Then in 1927, a Registry of pedigrees was set up under the banner of the Victorian Working Sheepdog Association which was ground-breaking in itself as the concept of prefixes was introduced whereby every puppy must carry the prefix of the breeder who whelped it. This concept was accepted and is still in place today. By the late 1920's the Victorian Kennel Association (VKA), the Victorian Poultry and Kennel Club (VP&KC) and the Canine Control Council (CCC) were all holding shows and registering dogs on different forms, recording their show results like that of the Deerhound attached.
The Kennel Control Council (KCC)
Royal Melbourne Showgrounds Dog Judging area 1960
By 1930, Australia was feeling the effects of the world-wide Great Depression with unemployment here reaching 33%. So on March 30th 1930, a Meeting was held between the VKA, VP&KC, CCC and the RASV for the purposes of establishing unified control of the dog fancy in an effort to survive this economic crisis. This Meeting finalised the amalgamation of these 3 bodies into the Kennel Control Council with secretarial services provided by the staff of the RASV with its President ex-officio.
Advertisement to Join the KCC
In line with the policy of the RASV at that time, only male persons were eligible to stand for election to the Committee of the Kennel Control Council. In other words, no women were eligible (see advertisement on LHS).
The KCC produced a monthly Gazette in which the parentage of litters was recorded along with details of transfer of ownership. So, although the KCC Gazette was not a separate Stud book per se, at least purebred dogs' parentage was reliably published. The KCC, appointed by the RASV, carried Victoria through the Great Depression, World War Two and beyond.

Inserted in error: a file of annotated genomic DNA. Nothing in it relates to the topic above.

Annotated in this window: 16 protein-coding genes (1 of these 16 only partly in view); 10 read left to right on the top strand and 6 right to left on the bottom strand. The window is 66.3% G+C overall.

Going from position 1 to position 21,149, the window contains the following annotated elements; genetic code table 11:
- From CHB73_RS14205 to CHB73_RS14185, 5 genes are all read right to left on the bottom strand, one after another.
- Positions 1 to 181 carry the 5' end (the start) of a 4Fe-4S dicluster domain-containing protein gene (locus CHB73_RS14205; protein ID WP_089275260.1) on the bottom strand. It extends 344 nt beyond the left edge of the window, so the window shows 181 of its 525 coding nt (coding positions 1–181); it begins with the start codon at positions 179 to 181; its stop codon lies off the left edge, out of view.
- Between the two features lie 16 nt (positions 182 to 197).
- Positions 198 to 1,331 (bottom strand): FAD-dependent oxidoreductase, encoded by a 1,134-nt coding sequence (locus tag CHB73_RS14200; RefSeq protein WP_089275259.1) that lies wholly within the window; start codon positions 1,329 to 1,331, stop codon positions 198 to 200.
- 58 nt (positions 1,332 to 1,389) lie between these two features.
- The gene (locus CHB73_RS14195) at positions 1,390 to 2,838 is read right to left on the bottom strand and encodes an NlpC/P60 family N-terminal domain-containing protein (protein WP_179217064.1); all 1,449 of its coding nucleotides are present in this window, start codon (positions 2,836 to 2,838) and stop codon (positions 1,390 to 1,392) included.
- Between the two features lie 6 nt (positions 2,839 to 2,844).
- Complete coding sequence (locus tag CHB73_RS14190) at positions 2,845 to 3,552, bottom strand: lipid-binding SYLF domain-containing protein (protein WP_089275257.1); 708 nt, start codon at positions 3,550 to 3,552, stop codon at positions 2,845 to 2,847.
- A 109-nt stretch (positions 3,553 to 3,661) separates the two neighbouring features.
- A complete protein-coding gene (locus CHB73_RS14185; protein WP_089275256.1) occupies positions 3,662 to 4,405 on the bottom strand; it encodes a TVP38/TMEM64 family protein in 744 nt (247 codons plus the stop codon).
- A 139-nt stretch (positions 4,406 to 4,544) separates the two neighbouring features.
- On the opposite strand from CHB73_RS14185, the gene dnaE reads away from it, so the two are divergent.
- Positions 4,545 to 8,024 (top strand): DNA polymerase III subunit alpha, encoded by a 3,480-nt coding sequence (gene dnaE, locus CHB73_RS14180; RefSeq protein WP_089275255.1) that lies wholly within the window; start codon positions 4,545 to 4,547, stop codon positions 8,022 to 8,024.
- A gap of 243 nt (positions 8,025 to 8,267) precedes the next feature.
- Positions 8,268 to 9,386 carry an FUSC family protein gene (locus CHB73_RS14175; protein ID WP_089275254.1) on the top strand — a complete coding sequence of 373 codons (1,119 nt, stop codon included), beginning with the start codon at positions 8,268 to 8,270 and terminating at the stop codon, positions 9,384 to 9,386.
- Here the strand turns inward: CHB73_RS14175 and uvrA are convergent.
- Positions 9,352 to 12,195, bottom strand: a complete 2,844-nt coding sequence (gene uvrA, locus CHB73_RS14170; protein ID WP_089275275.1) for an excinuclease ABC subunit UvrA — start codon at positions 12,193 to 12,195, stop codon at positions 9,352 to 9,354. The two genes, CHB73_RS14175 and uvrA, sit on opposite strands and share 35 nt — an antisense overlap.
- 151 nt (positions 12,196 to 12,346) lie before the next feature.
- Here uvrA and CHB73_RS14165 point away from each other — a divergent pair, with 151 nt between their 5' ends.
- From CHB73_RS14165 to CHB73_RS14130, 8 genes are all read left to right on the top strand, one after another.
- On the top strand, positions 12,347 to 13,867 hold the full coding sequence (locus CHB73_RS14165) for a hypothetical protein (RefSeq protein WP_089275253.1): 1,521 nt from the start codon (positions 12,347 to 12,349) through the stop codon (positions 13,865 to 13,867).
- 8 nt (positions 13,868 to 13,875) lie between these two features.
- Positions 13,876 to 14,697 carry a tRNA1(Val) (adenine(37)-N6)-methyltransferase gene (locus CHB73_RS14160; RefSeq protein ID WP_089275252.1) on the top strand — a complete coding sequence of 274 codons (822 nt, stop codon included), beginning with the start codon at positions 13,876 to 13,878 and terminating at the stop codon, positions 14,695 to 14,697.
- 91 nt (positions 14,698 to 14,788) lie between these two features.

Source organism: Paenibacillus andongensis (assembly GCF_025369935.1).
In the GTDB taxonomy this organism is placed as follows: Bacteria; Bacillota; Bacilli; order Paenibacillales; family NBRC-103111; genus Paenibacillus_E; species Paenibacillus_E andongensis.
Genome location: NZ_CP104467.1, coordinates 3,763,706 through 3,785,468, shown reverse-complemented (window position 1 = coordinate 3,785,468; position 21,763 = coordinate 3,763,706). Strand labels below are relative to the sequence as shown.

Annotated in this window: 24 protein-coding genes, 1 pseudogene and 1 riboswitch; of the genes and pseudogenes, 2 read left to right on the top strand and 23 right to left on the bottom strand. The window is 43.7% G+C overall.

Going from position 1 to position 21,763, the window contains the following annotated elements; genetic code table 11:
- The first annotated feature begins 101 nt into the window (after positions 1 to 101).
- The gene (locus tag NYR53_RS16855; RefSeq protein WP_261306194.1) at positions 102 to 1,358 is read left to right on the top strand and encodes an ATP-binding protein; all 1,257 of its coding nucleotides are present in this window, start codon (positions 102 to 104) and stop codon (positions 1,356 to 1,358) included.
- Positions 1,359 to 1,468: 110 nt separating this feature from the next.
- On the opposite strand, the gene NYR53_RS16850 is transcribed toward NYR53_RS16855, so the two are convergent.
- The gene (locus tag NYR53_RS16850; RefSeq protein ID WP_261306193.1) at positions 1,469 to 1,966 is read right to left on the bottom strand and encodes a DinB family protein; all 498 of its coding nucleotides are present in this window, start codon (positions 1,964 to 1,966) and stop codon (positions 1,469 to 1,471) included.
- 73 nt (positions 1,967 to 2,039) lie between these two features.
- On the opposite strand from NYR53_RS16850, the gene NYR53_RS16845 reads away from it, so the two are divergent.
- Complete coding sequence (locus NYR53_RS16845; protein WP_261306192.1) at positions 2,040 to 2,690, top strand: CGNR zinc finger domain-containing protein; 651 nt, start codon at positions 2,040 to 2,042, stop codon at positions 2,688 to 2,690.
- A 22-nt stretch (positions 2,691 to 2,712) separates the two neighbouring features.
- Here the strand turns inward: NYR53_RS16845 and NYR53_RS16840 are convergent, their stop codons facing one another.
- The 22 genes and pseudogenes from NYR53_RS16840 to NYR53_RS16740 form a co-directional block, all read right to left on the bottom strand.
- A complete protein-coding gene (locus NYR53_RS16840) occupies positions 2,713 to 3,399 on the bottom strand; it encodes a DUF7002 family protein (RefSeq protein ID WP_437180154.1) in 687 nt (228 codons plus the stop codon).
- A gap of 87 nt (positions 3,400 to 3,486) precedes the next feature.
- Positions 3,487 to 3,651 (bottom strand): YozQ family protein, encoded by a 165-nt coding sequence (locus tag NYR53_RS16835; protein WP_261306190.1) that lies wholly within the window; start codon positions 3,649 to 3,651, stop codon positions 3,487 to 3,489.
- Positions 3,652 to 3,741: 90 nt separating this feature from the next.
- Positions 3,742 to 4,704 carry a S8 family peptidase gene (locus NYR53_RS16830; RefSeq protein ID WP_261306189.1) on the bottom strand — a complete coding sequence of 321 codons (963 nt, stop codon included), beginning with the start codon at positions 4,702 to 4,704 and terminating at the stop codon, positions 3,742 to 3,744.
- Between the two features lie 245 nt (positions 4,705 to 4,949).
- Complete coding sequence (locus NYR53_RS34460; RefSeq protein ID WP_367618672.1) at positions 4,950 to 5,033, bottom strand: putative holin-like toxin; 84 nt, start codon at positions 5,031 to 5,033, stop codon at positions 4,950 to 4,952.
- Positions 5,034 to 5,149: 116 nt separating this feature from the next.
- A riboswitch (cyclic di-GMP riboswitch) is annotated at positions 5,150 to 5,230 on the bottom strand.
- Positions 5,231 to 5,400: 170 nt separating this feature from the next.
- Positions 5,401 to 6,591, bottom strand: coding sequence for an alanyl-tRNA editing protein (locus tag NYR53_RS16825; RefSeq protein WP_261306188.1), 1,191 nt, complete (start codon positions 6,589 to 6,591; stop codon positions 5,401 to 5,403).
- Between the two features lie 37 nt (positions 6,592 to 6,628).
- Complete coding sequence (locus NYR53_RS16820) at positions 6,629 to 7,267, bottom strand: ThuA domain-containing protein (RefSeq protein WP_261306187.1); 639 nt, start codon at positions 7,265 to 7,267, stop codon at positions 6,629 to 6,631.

The ANKC National Stud Register
In 1980, the ANKC created a computerised National Stud Register with 8 member bodies, one from each of our 6 States and 2 Territories. Each member body accepts the registrations from their own financial members' pedigree dogs and enters this information onto the ANKC computer. At last, Australia had a national system to co-ordinate pedigree information, Breed Standards, and all other material relating to our countries' purebred dogs!
The KCC Becomes Dogs Victoria
But the all-male KCC Committee appointed by the RASV was still in place. It had ruled for over 60 years. With women comprising over 70% of the membership, this situation was clearly unacceptable.
With no other means to appeal, I took them to the Equal Opportunity Board which generated lots of publicity. This included National TV appearances, 18 articles in the print media and even the cartoon by Leunig below!
The result was that a motion to Incorporate was moved at the KCC's 1991 KCC Annual General Meeting. An estimated 600+ members attended, coming in bus loads from all corners of the State to support the motion. With the Motion overwhelmingly passed, on July 24, 1991 a new Constitution was approved. So the KCC officially became the Victorian Canine Association Inc. It now trades as Dogs Victoria.
Victoria's Purebred Dogs
But what of the pedigrees of Victorian purebred dogs from our first dog show in 1864 to 1980? These now rely on the surviving hand-written paper pedigrees with their show performances, together with Show catalogues dating back to 1890. The collection of Royal Melbourne Show catalogues also date back to 1918. This information has filled many of the gaps that make up the history of Victoria's purebred dogs and their registry. Some individual breed enthusiasts have collated their own breed's pedigree information on private computer programmes. Only when all this breed information is added to the pedigree programme already on the ANKC computer, will the history of all pedigree dogs in Australia be complete.